Increasing student engagement and participation in exam review– by Cathy Riley & Sarah McGavin
This is the fifth in a series of blog “snapshots” of how Mercy students benefit from using iPad technology (and other tools) throughout the school day.
As I began thinking about how I would like to approach exam review with students, I wanted to focus on student participation. Exam review can sometimes turn into the teacher doing all of the work in review of the semester’s content. As I researched best practices for review I encountered this post: https://www.pinterest.com/pin/163959242663522710/ featuring the use of the Charades App for review. I was excited to try this as I knew of the app and game, I also knew students loved to play. Many already had this app on their iPad or phone. I shared with the Bio teachers. Most used this approach for some of the Bio review.
Small groups could be assigned semester topics. These groups can evaluate the topic and decide on key points for focus, developing a Charades review to share with other groups. Small student groups can meet with each other and take turns playing their review games. Another approach has the teacher develop the terms for review to share with the class. Small groups meet to play. Either way, student must understand topics in order to describe the terms (without using the term) to their classmates. This encourages them to find different ways to explain semester topics to various students. This made exam review a little more social and fun. Teachers could visit with small groups and review/reinforce content as needed.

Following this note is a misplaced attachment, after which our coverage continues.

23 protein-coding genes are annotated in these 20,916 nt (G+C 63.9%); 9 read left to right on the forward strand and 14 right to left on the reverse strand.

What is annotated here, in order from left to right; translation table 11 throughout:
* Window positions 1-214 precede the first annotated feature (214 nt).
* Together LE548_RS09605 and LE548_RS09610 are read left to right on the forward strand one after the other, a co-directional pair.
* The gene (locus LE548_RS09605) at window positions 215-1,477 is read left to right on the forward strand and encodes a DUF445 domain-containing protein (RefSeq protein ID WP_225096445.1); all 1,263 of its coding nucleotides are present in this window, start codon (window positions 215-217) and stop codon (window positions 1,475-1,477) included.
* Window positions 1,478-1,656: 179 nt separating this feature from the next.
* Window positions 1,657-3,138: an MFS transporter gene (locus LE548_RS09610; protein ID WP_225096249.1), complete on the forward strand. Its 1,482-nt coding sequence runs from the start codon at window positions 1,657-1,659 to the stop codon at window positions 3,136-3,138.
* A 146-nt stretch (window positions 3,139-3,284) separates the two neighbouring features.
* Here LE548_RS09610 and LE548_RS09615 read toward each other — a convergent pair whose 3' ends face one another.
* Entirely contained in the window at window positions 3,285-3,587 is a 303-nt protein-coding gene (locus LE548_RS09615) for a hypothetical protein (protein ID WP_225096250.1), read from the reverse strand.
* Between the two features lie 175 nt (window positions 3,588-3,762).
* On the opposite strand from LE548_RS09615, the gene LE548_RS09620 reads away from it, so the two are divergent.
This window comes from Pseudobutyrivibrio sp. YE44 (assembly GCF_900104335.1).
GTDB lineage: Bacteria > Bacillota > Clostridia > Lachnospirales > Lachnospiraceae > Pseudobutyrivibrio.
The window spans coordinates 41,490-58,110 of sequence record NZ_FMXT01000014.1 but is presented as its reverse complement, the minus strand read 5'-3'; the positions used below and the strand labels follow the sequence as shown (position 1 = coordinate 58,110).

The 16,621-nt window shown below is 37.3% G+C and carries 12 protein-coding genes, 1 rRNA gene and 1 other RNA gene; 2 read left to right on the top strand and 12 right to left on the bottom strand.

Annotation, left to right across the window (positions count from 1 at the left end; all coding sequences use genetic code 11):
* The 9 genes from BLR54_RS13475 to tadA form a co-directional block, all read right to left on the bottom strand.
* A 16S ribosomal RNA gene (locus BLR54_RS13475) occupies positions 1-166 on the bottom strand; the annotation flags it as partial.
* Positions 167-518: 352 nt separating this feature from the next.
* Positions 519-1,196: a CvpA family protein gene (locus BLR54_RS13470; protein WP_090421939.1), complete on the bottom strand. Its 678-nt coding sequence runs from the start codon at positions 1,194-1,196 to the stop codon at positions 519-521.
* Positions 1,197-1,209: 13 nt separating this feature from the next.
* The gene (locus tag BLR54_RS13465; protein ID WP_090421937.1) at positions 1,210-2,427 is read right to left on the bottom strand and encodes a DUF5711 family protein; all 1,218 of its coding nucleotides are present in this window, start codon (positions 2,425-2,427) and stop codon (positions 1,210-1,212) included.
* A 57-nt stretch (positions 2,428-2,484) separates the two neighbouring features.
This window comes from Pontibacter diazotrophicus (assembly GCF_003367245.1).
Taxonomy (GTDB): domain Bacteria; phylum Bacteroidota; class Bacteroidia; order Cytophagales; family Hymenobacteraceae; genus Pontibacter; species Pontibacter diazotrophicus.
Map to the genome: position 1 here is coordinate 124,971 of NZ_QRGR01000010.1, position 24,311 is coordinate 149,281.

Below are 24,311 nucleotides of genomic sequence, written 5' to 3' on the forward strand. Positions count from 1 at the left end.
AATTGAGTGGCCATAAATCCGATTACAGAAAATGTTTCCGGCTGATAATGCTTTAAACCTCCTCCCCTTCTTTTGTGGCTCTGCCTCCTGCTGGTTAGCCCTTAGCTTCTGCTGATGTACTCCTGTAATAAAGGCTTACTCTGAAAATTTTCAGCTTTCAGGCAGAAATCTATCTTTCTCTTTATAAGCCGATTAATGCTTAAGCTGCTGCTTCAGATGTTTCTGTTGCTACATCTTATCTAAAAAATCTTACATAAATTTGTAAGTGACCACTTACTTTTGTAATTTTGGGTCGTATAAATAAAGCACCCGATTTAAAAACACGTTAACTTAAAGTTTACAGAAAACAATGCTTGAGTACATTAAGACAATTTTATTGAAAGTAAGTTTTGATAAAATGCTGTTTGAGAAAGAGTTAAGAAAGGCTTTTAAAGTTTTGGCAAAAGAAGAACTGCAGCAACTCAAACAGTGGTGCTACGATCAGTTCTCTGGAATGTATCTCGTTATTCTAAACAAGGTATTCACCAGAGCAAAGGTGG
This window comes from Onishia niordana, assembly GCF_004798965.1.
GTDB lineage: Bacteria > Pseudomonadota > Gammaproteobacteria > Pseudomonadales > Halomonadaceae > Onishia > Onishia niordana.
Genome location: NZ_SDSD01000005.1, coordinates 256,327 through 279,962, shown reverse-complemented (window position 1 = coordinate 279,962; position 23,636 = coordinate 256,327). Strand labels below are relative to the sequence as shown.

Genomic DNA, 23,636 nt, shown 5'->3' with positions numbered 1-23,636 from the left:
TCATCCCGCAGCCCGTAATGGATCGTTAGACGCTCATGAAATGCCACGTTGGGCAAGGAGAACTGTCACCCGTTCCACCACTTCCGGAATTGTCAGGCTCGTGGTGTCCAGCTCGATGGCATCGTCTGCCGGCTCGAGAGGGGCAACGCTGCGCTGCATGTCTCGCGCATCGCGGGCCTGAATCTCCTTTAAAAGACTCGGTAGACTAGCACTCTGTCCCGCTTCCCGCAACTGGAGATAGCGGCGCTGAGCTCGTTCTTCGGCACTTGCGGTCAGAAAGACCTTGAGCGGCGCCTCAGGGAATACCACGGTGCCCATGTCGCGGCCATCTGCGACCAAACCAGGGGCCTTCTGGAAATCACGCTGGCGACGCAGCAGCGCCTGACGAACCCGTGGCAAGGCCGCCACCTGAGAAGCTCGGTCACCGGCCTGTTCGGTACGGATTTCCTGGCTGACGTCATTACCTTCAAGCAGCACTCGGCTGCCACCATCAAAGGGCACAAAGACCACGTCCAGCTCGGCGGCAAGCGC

Tech in the Lab by Sara McGavin:
Lab work often involves the use of specimens and investigation of specimens under the microscope. The iPads and phones have proved to be a useful tool in helping students create study guides to help them prepare for lab practicals and take pictures using the microscopes. The pictures students take are a huge improvement over pencil and paper drawings of the past. Students take pictures of tissues they are identifying under the microscope. As teachers assess their pictures and labeling of pictures, they can be sure students are identifying specimens correctly. It is easier to explain tissues and identify structures while pointing to a picture taken by the student rather than trying to huddle into the same ocular lens of a microscope. This was sometimes a challenge with paper and pencil and we were never quite sure if students were simply drawing the images from lab guides or actually identifying the tissues on their own.
Students take pictures of items in lab to look at and study later. Students can also take these pictures and add notes and drawing to them to help connect ideas.
We also use the camera function to take pictures of magnified views of different specimens under the microscope. Although an iPhone is much easier to focus due to its size, the pictures can easily be transferred via airdrop to the iPad and inserted into an assignment. They can then be labeled if the student needs to. Another neat feature is that a student is actually able to magnify even further in than what is possible with the microscope by using the zoom function on the camera.